Foodservice Equipment & Supplies

JUN 2016

Foodservice Equipment & Supplies magazines is an industry resource connecting foodservice operators, equipment and supplies manufacturers and dealers, and facility design consultants.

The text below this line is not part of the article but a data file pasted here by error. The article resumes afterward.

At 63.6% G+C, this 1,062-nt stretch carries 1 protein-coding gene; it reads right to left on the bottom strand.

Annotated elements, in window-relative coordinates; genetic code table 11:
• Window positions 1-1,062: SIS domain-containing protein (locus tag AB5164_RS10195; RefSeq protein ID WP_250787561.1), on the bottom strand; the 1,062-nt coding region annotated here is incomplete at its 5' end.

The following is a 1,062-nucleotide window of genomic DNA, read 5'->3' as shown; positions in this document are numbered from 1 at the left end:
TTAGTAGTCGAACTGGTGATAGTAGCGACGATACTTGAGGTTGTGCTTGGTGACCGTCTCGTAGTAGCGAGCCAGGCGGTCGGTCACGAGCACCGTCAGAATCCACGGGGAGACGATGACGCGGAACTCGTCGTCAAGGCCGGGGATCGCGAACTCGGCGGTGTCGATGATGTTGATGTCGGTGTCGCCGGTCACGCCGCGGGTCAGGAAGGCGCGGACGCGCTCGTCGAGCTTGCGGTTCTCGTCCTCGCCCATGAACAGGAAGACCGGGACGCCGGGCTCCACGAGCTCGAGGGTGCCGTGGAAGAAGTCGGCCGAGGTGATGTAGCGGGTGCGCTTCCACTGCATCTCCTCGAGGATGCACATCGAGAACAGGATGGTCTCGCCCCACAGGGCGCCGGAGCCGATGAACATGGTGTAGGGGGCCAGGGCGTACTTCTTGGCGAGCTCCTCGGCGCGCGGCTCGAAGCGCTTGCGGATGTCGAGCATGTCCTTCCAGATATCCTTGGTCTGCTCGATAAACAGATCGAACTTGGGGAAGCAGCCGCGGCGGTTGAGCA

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32 • FOODSERVICE EQUIPMENT & SUPPLIES • JUNE 2016 a pro you should know Julie L. Jones Director, Nutrition Services Ohio State University Wexner Medical Center, Columbus, Ohio By Amelia Levin, Contributing Editor FE&S: So, we have to ask. What's the secret to providing fresh, quality food at such high volumes? JJ: In our system we have about 40 for- mally trained chefs, and many have come from great restaurants so they know how to create a menu that can handle higher volumes. And it's true, we are very busy — we say we can get 2,000 customers through our main café in a 2 to 2½-hour window, even with many build-your-own stations, including customizable options at the grill, deli and pizza stations. Great design and technology play a huge role in this. We have six kiosks, three at each entry point, which allow guests to create their own order. We also have a chef's ta- ble, or rotating action station that changes frequently, a gourmet salad action station in addition to the salad bar, and we offer special events. For instance, we just had our "May the Fourth Be With You" theme with different characters in Star Wars costumes, and people were taking pictures with them throughout the day. FE&S: I bet the community gardens you have on-site play a role in that. JJ: They do. We conduct a lot of com- munity outreach and health and wellness education through our gardens and differ- ent community programs. We have mem- bers of the community, students, culinary interns and hospital staff who volunteer to help out in the gardens and the patients who participate leave with bags of produce every week during the season from May until about October. We look at our job in healthcare foodservice as the intersec- tion of food and nutrition. While our main job is to determine the patients' clinical nutrition needs and how we deliver that through food, the gardens offer a great learning lab for everyone. FE&S: Being at the forefront of healthcare foodservice, what major changes do you see coming? JJ: There have been many changes in the healthcare arena. From a business model a couple things are happening. Obviously, there is an uncertainty about reimburse- ment, declining payments for services, and additional regulations, so that has put pres- sure on our healthcare systems to operate very effciently. Many healthcare systems today use a variety of consultants to evaluate how cost effective and effcient we are as an operation. About 5 percent of a healthcare system budget may be for food and nutri- tion services, so it does put us on the radar screen for review. Our goal is to operate as effciently as possible but not sacrifce qual- ity because our consumers demand more from us now than they did 10 years ago. Secondly, the business changes in healthcare have a lot to do with an evolv- ing vision to care for the health of the population, rather than just the individual. Healthcare facilities are trying to keep people well throughout their lives, and keep them out of the hospital, so there has been a tremendous amount of consolida- tion to create these diverse healthcare delivery networks rather than many stand- alone, independent facilities. Right now, everything comes down to cost and fnding that balance of making sure you are satisfy- ing patients — but not at a level where you're draining huge resources. In foodser- vice, we are not the ones doing the brain surgery, so we're more focused on trying to make sure we have the technology and systems in place to be more effcient with

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